How the advanced placement program is failing studentsRoundup
tags: education, students, college
Annie Abrams teaches and writes in New York.
In August, the College Board announced a new website designed to complement Advanced Placement courses. “AP Classroom” offers standardized year-long curricular sequences, divided into nine units. These sequences create cookie-cutter course structures to prepare students for the paid exams taken to earn college credit.
AP classes will also feature another change this year: students must buy exams in November instead of March, and there’s a new $40 cancellation fee. These combined changes will raise the stakes for students, increasing already intense pressure, and push teachers to turn their courses — purportedly college equivalents — into glorified test prep.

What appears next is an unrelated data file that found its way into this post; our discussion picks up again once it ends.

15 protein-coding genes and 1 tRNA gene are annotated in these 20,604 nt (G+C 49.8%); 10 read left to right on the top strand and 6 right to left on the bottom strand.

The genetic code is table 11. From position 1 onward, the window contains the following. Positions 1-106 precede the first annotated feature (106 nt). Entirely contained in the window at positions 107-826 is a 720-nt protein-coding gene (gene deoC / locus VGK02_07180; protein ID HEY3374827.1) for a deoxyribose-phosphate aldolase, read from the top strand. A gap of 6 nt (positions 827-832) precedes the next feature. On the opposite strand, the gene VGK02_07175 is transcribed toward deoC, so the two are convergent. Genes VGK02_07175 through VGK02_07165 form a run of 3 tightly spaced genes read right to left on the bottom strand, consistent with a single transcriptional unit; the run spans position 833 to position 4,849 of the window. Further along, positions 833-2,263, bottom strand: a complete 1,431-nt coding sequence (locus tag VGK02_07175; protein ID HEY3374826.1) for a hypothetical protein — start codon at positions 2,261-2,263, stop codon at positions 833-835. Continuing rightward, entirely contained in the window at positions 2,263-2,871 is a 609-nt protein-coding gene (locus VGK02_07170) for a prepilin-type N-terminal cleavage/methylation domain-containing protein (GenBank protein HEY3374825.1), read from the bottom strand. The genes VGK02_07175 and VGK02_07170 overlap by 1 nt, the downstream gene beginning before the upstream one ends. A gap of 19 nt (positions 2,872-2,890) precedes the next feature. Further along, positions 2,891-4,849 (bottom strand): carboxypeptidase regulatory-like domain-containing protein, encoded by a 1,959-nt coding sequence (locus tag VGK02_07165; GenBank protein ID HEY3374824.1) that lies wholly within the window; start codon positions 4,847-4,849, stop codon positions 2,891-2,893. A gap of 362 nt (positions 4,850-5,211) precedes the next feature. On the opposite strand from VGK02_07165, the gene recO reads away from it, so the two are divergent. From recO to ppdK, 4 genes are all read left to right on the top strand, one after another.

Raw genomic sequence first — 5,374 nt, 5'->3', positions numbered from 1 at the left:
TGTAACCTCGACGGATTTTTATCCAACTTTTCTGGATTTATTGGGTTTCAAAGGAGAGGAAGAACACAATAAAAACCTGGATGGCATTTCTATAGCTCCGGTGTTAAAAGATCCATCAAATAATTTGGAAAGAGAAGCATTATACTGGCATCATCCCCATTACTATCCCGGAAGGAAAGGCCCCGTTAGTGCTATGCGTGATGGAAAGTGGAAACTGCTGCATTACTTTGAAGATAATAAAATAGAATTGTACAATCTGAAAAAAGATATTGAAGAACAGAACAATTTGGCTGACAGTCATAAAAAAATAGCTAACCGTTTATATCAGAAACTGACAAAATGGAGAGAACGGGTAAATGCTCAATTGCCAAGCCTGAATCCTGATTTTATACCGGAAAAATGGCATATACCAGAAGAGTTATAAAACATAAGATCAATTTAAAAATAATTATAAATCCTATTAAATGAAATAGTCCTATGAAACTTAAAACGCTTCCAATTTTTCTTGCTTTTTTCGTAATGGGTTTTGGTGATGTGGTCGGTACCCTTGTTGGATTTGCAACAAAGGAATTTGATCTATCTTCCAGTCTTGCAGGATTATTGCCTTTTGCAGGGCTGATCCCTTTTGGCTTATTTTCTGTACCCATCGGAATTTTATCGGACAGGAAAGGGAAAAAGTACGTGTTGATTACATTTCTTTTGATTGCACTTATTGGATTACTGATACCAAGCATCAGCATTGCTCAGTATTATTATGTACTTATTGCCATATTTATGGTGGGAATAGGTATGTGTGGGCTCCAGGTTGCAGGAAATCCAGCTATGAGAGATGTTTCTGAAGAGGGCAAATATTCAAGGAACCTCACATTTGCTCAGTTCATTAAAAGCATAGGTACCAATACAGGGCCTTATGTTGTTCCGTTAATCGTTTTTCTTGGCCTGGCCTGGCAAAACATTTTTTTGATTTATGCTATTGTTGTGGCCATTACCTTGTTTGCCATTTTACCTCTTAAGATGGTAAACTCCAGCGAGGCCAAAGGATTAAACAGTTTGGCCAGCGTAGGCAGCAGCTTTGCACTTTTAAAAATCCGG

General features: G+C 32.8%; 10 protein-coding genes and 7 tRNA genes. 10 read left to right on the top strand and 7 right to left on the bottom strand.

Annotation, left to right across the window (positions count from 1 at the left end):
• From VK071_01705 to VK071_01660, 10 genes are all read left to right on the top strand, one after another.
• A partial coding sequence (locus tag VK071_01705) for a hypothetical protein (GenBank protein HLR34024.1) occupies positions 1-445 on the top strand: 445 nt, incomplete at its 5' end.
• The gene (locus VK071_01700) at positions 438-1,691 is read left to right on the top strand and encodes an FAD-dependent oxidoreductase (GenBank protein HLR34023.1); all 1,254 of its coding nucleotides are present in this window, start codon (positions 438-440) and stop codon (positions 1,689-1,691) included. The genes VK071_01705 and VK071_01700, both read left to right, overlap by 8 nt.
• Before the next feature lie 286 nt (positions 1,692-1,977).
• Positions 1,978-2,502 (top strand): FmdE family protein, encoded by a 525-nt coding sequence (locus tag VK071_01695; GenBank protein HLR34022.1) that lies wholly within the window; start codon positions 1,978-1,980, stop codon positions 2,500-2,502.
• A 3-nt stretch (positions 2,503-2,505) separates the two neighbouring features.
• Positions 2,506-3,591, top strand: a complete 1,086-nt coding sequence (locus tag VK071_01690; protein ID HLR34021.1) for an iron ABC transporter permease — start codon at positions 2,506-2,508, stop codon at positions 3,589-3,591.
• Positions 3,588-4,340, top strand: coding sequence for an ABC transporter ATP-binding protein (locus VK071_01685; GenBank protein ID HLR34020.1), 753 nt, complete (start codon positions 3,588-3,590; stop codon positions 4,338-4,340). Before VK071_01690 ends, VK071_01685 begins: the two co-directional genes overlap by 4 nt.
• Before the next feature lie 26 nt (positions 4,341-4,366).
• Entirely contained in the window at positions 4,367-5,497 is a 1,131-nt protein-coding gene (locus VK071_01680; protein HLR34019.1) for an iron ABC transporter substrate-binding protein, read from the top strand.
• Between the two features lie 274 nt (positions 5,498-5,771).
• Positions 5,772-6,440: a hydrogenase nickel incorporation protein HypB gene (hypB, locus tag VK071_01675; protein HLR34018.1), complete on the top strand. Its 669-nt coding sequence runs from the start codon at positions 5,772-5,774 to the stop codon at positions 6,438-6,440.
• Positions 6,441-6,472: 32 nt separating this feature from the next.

These changes represent a perversion of the program’s original mission of fostering creative and critical thinking. Although the program has laudably emphasized expanding access to AP courses, it must now devise a method for retaining these gains while returning to this original vision of AP classes. Doing so would empower teachers to make classes more meaningful, enlivening and enhancing the benefits of secondary education.
The AP program initially developed out of concern that an overly rigid high school system wasn’t serving students well, particularly the best and brightest (and most privileged) students.
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